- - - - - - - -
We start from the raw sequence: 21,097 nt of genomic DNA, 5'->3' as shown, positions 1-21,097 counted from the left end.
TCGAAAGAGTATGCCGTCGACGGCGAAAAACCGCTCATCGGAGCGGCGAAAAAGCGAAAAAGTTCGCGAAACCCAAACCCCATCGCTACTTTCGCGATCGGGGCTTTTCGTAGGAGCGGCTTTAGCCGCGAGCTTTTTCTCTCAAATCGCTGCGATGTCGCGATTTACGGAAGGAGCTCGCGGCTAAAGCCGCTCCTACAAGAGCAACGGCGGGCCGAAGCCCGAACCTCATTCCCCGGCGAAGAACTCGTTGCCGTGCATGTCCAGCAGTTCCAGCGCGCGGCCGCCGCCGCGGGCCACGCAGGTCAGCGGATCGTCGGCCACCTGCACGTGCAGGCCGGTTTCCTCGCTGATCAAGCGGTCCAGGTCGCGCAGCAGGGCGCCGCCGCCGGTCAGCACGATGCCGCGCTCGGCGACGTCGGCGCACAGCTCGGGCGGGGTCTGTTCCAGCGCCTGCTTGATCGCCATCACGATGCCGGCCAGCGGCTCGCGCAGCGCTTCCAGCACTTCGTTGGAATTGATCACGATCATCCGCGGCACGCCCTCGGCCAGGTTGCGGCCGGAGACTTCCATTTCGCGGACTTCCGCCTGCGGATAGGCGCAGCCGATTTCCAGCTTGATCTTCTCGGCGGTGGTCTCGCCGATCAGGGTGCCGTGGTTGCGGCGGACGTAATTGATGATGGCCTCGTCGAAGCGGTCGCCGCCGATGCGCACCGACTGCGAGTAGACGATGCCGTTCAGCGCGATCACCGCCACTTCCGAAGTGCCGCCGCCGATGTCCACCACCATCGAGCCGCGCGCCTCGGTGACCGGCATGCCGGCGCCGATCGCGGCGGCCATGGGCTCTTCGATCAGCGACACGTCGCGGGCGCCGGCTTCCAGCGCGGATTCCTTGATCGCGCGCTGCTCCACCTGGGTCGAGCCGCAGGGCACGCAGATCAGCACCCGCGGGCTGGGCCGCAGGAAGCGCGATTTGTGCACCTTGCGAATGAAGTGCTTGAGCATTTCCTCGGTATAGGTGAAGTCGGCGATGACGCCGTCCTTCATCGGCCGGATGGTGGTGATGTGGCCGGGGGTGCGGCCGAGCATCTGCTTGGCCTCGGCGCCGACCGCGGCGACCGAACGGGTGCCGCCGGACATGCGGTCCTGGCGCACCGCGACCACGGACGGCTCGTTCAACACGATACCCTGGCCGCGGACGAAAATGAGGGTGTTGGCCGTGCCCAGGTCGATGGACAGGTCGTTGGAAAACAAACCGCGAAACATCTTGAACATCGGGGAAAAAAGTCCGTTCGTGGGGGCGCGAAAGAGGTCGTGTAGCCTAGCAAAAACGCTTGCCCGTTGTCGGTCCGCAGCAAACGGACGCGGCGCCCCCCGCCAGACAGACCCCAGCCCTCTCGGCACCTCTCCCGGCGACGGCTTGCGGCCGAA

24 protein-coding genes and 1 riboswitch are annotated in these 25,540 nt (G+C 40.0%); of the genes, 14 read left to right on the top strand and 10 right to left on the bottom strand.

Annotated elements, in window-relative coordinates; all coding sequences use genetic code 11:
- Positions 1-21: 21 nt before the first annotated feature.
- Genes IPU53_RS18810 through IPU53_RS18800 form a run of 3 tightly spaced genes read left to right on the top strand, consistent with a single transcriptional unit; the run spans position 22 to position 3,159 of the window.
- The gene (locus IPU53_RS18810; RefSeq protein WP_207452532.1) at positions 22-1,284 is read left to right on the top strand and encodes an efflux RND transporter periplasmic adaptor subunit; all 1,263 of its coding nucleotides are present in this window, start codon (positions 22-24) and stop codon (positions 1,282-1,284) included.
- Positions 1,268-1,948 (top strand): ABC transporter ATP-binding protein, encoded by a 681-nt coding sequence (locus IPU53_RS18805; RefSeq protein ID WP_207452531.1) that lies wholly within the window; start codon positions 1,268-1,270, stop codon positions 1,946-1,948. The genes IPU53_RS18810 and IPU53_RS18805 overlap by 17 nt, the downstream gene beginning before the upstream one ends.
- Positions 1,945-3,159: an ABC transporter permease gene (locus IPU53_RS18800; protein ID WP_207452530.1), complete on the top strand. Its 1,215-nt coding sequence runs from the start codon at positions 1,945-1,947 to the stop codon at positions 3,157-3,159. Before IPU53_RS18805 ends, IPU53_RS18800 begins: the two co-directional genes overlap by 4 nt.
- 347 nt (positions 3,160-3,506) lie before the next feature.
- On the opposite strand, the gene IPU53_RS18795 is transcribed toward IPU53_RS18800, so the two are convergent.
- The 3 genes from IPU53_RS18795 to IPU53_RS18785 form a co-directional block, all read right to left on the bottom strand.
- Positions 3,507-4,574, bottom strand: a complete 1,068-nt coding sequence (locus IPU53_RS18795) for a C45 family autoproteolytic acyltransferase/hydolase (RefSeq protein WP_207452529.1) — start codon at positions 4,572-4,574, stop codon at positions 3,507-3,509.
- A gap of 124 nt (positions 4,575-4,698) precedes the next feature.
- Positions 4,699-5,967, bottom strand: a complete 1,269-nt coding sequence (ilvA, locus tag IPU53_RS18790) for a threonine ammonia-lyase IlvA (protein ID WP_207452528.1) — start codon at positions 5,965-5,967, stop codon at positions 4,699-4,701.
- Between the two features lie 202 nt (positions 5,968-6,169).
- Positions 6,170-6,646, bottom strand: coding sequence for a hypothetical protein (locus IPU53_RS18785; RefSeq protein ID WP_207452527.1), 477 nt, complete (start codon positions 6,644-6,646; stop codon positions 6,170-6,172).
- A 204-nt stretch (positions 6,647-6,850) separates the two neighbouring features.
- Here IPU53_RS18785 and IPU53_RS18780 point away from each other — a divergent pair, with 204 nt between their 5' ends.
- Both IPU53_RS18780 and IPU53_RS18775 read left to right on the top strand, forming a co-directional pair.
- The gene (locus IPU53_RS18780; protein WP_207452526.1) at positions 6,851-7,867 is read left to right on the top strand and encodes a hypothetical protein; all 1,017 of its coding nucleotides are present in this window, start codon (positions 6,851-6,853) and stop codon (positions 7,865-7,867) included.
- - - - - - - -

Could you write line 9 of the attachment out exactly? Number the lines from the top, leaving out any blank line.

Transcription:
- Positions 1,945-3,159: an ABC transporter permease gene (locus IPU53_RS18800; protein ID WP_207452530.1), complete on the top strand. Its 1,215-nt coding sequence runs from the start codon at positions 1,945-1,947 to the stop codon at positions 3,157-3,159. Before IPU53_RS18805 ends, IPU53_RS18800 begins: the two co-directional genes overlap by 4 nt.